10 ways to save water in the kitchen and bath

dripping faucetCan you believe that the average American household uses around 400 gallons of water a day? And nearly 50% of that water usage takes place in the bathroom alone. Imagine, 200 gallons of clean drinking water flowing right down the sink, shower and toilet — every single day!

It’s time for families to start taking a more proactive approach to water conservation.

If you’re ready to get involved in combatting water waste, take a look at these ten very basic strategies for saving water in the kitchen and bath.

1. Double-check those taps

Before you leave the house in the morning or head to bed at night, take a quick whip around and make sure all the taps are turned off properly. This is especially important if you have small kids who often forget to do this.

If you notice a dripping tap in your home, fix it straight away. It can often be as simple as changing a washer.

2. Make simple shifts in your routines

Don’t leave the water running while brushing your teeth or shaving. Wet your toothbrush, brush your teeth and then rinse with water after you’re finished.

When you’re shaving, put a small amount of water in the sink, then use that to shave with and wash off afterwards.

3. Grab a watering can

Try to catch as much shower, sink or bath water in containers when waiting for the water temperature to heat up. Instead of turning on the taps and letting this water wash away you could be using it to water your houseplants.

4. Reuse and recycle

If you live in an area where a gray water system is permitted, consider getting one installed to repurpose sink water into your garden. You’ll have a lush yard year round and cut a chore off the to-do list.

5. Watch your washing machine

Always run your washing machine at the correct setting. If the water level is too high, you’re wasting water. Similarly, if the water level is too low, your items won’t wash properly and you’ll be forced to run the machine again, wasting more water.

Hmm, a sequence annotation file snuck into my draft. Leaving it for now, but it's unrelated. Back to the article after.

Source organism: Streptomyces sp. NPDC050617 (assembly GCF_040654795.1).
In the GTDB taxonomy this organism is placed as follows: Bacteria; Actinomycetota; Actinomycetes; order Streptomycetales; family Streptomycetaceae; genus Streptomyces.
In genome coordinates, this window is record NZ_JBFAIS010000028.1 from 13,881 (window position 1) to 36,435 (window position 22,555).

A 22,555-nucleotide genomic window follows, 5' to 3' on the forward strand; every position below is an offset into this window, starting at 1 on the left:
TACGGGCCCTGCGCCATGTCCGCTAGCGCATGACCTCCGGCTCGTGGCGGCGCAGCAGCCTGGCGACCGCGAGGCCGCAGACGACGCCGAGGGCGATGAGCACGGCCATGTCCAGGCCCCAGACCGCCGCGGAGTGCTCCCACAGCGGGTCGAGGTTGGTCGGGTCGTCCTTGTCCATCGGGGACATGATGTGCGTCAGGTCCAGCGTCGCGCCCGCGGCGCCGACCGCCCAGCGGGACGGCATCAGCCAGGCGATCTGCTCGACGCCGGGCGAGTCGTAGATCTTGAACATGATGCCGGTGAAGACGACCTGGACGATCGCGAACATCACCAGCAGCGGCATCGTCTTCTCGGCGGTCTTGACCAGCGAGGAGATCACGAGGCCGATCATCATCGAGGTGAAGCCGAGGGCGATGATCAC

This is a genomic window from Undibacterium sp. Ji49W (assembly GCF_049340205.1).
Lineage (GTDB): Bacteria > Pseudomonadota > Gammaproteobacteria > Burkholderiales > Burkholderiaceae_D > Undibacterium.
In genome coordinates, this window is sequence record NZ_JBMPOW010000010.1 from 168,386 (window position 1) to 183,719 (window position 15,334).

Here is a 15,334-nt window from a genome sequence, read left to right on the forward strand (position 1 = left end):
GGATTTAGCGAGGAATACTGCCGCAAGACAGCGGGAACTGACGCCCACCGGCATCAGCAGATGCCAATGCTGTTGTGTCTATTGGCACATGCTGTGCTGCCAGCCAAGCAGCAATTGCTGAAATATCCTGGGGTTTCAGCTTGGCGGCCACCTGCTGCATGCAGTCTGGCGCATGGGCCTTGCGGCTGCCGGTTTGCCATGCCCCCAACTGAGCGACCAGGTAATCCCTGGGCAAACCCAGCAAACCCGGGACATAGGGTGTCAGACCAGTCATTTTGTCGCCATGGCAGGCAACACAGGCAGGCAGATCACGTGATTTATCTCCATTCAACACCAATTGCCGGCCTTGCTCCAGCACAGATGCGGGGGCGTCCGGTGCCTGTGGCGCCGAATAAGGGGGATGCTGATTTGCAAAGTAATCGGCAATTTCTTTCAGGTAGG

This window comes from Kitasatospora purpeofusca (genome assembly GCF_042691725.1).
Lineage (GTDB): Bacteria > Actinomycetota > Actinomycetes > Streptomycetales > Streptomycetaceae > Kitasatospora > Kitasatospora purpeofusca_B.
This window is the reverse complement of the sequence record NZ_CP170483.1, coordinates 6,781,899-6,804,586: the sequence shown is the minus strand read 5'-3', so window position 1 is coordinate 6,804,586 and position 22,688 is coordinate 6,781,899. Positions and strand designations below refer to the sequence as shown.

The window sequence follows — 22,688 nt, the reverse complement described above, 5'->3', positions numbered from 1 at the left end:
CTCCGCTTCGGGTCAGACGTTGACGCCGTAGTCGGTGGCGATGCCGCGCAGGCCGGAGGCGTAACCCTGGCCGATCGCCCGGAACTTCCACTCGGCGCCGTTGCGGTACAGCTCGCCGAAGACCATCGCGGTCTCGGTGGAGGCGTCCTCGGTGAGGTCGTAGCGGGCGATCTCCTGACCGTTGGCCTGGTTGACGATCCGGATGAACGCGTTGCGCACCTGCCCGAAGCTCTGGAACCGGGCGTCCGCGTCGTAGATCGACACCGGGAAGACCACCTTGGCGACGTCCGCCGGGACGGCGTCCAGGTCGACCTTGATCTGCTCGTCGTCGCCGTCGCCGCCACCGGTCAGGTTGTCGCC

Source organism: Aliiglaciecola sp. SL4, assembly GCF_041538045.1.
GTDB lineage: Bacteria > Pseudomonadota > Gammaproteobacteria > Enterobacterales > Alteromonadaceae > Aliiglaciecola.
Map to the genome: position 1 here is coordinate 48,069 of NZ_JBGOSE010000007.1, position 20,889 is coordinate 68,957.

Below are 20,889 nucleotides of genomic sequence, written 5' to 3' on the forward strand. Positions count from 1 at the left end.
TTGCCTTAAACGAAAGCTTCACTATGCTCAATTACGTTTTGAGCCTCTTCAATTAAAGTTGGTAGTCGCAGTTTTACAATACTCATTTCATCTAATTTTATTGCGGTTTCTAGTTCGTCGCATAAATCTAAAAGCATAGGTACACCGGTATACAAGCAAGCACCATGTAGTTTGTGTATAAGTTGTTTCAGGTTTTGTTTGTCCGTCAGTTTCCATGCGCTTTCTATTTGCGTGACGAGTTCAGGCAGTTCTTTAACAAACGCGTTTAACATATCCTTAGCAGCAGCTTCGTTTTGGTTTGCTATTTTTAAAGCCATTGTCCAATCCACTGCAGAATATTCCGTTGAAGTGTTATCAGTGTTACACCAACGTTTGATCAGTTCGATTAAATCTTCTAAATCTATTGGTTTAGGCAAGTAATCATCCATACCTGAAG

If you can’t control the water level on your machine, don’t run it till you have a full load ready to wash.

6. Ditch those Brillo pads

Dishwashers are a water conservation wild card. Many modern machines run at levels that are designed specifically to conserve water and energy. Water is forced up and around inside of the machine and reused until new water is introduced for the final rinse.

Unless you’re mega efficient with a sponge and suds, washing by hand actually uses more water that the modern dishwasher.

7. Fill’er up!

Make sure to fill the machine and run a full load. Running a dishwasher with only a few plates and glasses is a waste of water.

8. Replace older toilets

Almost 30% of household water is being flushed down the toilet, and older toilets can have flush rates as high as 3.5-7 gallons per flush! Modern, post-1992 toilets are required by law to expel no more than 1.6 GPF. If you have a very old toilet in your home, this could be just the excuse you’ve been looking for to update.

9. Upgrade to Dual-Flush Technology

If you’re thinking of replacing your toilet, consider one with an economy setting that allows you to flush using less water for liquid waste and more water for solid waste.

10. Find a wastepaper basket

Don’t use your toilet to flush away tissues or other non-waste products that you could easily put in the trash. This will save you a number of flushes every day.

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